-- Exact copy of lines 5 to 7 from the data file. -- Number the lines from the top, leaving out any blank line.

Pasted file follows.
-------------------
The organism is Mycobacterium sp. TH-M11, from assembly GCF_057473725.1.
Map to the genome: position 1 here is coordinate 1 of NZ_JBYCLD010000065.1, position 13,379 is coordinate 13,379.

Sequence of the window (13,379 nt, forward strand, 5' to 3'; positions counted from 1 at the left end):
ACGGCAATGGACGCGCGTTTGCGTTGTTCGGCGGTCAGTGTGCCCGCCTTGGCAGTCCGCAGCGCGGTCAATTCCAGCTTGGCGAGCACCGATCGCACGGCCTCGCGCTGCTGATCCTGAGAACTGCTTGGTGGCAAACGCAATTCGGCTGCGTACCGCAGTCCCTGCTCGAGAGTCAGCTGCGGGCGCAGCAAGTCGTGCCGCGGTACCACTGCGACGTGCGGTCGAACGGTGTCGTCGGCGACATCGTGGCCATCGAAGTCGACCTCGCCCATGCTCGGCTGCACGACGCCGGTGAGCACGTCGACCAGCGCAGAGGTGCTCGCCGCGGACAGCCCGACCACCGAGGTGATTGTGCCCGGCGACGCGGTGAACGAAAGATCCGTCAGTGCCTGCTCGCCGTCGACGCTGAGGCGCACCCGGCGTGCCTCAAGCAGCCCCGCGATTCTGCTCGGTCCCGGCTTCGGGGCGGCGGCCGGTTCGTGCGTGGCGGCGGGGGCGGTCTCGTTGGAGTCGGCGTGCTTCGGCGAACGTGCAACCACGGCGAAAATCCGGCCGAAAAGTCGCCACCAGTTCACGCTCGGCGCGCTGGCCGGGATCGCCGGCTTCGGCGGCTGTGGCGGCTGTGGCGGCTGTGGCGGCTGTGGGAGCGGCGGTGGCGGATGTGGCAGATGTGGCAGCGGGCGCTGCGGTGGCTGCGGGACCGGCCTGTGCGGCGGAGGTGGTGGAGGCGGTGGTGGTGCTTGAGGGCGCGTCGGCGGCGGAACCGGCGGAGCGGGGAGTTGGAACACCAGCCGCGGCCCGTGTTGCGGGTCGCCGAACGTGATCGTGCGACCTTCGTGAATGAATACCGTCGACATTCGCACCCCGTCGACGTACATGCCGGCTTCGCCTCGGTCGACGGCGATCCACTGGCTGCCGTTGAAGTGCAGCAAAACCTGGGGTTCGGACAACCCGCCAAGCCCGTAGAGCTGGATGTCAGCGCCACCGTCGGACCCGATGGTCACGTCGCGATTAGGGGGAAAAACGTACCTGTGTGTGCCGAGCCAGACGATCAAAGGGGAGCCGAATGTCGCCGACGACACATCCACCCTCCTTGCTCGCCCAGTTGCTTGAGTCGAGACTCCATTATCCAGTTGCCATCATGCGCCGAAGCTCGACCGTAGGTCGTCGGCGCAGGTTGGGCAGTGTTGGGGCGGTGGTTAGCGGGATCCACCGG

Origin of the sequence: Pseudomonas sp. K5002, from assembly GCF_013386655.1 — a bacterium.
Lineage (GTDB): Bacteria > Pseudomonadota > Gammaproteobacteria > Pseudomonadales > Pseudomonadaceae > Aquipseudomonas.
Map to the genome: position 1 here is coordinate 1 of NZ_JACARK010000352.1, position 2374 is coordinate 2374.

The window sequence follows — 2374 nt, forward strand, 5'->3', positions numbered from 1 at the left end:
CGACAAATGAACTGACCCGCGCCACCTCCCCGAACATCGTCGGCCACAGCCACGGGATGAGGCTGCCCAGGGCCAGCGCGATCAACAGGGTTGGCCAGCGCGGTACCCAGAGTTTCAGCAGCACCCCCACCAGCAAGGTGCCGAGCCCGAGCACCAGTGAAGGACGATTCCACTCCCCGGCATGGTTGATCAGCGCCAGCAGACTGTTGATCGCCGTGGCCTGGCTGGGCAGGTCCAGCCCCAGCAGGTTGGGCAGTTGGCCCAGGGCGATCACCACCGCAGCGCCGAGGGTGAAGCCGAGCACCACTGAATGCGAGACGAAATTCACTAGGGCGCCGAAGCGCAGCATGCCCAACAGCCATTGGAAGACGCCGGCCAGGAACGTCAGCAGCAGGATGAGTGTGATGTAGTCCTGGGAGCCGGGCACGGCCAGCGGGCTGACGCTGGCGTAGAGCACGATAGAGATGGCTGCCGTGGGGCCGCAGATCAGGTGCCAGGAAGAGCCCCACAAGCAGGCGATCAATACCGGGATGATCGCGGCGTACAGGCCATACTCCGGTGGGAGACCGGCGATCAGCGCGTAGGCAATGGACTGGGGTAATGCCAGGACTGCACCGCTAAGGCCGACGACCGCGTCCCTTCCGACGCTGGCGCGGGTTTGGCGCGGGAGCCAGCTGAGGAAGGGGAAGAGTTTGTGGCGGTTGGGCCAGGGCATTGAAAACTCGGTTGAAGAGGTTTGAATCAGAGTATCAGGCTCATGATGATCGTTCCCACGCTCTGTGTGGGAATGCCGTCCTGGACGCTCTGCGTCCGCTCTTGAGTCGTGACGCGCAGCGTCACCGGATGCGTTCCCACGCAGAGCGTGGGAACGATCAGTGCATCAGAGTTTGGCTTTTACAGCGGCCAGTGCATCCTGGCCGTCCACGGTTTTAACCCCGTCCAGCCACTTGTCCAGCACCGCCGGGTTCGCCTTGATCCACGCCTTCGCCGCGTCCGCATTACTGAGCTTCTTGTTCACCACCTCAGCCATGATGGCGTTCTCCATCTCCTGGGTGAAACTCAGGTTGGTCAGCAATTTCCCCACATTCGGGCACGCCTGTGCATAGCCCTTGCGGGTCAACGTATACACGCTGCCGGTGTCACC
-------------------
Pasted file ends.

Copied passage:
Origin of the sequence: Pseudomonas sp. K5002, from assembly GCF_013386655.1 — a bacterium.
Lineage (GTDB): Bacteria > Pseudomonadota > Gammaproteobacteria > Pseudomonadales > Pseudomonadaceae > Aquipseudomonas.
Map to the genome: position 1 here is coordinate 1 of NZ_JACARK010000352.1, position 2374 is coordinate 2374.